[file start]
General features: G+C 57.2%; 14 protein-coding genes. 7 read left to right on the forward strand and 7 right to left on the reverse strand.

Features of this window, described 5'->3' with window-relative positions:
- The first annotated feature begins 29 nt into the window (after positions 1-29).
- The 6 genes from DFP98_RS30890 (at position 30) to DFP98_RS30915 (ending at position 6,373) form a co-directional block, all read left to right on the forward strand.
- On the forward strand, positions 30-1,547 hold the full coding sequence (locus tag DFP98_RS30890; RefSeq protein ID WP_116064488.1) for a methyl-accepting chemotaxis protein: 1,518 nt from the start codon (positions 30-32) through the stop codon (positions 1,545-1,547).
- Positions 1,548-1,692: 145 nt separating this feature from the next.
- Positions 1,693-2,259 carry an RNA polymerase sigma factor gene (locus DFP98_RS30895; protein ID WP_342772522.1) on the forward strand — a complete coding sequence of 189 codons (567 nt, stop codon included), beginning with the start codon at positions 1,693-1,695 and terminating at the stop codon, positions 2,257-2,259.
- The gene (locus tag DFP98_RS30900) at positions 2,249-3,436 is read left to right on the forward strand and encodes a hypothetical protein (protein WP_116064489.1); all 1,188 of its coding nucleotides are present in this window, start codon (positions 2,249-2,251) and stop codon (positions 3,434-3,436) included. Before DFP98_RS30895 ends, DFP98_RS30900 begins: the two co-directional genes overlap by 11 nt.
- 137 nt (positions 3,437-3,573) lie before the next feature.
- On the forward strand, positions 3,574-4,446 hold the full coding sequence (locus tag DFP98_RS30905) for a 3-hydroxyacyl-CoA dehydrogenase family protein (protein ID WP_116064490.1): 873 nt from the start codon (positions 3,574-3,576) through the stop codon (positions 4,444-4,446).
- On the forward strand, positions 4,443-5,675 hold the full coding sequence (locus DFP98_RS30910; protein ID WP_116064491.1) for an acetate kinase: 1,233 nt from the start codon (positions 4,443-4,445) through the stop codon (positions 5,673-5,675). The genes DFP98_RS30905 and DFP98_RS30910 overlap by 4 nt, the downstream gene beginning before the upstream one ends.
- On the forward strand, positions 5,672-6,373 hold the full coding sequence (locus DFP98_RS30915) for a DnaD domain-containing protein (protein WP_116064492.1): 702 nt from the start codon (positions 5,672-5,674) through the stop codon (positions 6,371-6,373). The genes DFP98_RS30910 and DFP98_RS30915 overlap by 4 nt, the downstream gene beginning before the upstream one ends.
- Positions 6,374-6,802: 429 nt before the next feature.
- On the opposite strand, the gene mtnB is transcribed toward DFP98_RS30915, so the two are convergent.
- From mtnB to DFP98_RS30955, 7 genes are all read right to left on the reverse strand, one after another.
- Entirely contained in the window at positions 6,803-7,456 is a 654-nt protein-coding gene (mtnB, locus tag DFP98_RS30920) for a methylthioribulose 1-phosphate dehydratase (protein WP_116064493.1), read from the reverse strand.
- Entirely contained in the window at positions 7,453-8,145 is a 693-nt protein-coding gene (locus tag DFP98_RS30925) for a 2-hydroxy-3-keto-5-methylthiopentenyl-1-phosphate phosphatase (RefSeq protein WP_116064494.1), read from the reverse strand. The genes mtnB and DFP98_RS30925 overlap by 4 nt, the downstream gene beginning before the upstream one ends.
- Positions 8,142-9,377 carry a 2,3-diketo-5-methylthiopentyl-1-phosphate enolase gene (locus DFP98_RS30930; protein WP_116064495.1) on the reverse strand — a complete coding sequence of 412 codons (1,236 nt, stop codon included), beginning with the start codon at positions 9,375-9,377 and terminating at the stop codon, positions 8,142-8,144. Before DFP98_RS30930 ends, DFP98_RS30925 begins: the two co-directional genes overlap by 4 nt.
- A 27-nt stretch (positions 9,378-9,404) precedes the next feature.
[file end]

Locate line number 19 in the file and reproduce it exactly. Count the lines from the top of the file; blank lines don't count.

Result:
- A 27-nt stretch (positions 9,378-9,404) precedes the next feature.